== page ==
Contact your local county Extension office through our County Office List.

Close Icon
Planttalk Colorado™ is sponsored by Colorado State University Extension, Denver Botanic gardens, and the Green Industries of Colorado. For additional information on gardening, see Plant Select® and Extension Publications.

1464 – Soft Brown Scale & Spider Mites on Houseplants   arrow

Several species of mites and scale insects infest indoor plants, damaging or killing them.

One such pest, the two-spotted spider mite, is very small and difficult to see with the naked eye. They are usually found on lower leaves. Stippling on leaves or spidertwo spotted spider mite webs are signs of damaged plants. Spider mites, which develop from an egg to an adult within about two weeks, attack a variety of indoor plants.

Scale insects are usually brought into the home on infested plants. A common scale insect is the soft brown scale that sucks sap from plants. Scale insects excrete honeydew, which is a characteristic sign of scale damage. Female scale insects lay up to 1,000 eggs that hatch into tiny, crawler scale insects and spread throughout the plant. Crawlers eventually settle into one location where they feed for the rest of their lives.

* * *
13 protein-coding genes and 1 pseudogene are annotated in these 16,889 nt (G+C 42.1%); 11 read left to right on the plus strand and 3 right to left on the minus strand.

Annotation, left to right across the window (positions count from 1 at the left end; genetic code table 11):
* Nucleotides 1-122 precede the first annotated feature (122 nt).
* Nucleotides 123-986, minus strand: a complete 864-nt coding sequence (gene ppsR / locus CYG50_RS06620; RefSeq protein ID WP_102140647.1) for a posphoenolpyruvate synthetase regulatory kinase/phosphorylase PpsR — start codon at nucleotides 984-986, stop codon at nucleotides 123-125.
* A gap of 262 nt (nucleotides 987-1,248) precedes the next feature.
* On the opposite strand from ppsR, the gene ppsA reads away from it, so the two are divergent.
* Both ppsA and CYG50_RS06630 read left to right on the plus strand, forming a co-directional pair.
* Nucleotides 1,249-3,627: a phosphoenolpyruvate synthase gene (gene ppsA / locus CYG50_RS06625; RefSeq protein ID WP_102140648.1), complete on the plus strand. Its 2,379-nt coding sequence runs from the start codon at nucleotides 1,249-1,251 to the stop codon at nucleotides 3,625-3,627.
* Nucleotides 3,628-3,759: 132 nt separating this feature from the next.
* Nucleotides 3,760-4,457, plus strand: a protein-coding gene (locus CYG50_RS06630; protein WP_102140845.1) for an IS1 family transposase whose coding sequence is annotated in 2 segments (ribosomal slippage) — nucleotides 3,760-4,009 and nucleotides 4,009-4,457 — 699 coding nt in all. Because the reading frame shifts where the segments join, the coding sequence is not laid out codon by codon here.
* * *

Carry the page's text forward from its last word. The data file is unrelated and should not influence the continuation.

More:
Biological control can sometimes be effective against spider mites. A predatory mite, that develops twice as fast as the pest has been an effective control for the two-spotted spider mite. Various insecticides and miticides control two-spotted spider mites and scale insects. It may be necessary to repeat insecticide applications to control mites. Consult the pesticide label for registered plants to see if the pesticide is approved for use on your plant. Also, check the label for application rates to prevent plant damage and protect yourself.

Check plants before you purchase them to prevent introduction of insect pests into your home. If the insect pest problem is missed before a plant is purchased, early detection and diagnosis of insect pests before they are established is a key management tool that can prevent major infestations.

For more information, see the following Colorado State University Extension fact sheet(s).

Tell us what you think!

Do you have a question? Try Ask an Expert!